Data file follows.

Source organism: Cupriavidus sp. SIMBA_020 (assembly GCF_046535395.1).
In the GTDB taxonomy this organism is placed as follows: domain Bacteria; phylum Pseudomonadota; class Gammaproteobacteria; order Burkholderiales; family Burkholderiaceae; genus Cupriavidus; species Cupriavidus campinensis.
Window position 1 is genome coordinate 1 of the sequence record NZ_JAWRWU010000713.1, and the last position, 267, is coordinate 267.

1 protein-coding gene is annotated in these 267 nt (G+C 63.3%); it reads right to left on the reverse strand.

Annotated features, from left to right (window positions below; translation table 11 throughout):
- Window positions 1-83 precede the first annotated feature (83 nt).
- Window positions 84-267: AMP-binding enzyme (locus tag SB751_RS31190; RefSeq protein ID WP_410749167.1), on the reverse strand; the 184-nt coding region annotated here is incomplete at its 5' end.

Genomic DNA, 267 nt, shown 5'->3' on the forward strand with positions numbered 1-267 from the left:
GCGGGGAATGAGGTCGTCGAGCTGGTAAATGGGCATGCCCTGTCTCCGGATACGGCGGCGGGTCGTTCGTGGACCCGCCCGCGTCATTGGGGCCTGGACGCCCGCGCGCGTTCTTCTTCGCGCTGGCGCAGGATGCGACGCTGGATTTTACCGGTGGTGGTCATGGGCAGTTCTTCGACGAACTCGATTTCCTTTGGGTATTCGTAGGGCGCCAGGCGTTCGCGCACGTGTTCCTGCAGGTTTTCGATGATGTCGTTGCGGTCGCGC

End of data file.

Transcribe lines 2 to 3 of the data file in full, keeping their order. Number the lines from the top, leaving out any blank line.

In the GTDB taxonomy this organism is placed as follows: domain Bacteria; phylum Pseudomonadota; class Gammaproteobacteria; order Burkholderiales; family Burkholderiaceae; genus Cupriavidus; species Cupriavidus campinensis.
Window position 1 is genome coordinate 1 of the sequence record NZ_JAWRWU010000713.1, and the last position, 267, is coordinate 267.